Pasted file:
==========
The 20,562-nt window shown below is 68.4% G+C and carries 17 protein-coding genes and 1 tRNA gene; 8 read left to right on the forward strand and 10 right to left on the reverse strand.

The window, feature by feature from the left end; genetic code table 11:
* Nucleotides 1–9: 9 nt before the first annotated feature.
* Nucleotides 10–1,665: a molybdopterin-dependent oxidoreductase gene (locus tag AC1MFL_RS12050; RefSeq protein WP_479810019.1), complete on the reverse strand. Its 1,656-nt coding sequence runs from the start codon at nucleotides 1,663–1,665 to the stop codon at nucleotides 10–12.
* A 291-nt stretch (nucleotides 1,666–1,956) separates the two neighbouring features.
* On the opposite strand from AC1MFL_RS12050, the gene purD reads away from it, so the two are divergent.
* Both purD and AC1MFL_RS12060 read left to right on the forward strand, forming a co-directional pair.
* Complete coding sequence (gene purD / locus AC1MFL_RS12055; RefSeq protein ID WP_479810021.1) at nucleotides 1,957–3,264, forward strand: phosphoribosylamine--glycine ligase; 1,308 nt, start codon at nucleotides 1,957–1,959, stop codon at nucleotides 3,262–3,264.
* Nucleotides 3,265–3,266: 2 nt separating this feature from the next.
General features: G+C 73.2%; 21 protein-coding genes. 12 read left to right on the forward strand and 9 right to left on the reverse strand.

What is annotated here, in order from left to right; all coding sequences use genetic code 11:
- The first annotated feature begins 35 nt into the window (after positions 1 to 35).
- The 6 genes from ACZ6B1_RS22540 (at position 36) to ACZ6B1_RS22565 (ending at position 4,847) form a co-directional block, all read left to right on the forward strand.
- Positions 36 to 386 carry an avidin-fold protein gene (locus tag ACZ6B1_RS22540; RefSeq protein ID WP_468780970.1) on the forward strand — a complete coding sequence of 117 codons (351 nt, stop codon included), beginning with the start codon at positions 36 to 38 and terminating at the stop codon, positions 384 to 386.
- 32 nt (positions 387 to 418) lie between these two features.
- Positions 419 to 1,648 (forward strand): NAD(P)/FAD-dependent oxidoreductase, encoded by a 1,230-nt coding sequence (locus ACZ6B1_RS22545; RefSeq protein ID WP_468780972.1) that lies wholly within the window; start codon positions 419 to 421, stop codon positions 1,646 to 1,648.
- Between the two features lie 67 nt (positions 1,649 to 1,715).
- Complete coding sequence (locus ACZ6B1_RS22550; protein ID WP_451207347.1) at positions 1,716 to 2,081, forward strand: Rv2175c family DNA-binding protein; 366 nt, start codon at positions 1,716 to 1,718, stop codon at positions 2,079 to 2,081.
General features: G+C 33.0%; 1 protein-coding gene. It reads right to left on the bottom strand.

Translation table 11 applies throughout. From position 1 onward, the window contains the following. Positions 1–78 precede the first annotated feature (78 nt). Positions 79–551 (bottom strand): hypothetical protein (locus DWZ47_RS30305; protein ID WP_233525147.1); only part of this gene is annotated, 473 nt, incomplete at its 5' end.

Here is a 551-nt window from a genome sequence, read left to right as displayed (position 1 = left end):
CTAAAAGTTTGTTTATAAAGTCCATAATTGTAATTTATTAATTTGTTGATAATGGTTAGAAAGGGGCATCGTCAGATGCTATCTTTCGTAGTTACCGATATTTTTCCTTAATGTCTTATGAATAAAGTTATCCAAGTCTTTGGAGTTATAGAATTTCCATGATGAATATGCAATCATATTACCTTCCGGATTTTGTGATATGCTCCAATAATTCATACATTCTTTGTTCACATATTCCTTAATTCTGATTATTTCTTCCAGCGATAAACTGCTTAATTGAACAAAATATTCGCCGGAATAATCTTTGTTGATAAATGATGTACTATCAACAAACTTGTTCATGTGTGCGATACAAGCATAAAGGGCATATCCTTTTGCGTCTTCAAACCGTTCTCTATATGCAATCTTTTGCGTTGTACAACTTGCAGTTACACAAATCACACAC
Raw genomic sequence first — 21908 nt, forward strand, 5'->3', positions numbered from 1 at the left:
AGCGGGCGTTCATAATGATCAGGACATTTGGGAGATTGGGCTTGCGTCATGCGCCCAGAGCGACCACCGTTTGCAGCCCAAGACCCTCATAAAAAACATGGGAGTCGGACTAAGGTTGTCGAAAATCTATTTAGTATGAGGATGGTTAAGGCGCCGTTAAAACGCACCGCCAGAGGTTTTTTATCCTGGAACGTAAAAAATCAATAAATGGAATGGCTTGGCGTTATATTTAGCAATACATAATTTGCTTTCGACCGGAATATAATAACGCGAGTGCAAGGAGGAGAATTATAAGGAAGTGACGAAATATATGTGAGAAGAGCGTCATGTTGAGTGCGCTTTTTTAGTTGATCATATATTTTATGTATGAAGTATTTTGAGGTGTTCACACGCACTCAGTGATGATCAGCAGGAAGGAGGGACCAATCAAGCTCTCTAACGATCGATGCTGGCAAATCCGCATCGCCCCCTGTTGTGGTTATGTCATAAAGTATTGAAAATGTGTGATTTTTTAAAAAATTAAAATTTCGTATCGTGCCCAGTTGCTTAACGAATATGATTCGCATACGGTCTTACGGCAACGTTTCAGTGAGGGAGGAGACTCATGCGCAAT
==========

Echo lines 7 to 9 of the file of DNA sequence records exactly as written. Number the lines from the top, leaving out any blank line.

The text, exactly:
* Both purD and AC1MFL_RS12060 read left to right on the forward strand, forming a co-directional pair.
* Complete coding sequence (gene purD / locus AC1MFL_RS12055; RefSeq protein ID WP_479810021.1) at nucleotides 1,957–3,264, forward strand: phosphoribosylamine--glycine ligase; 1,308 nt, start codon at nucleotides 1,957–1,959, stop codon at nucleotides 3,262–3,264.
* Nucleotides 3,265–3,266: 2 nt separating this feature from the next.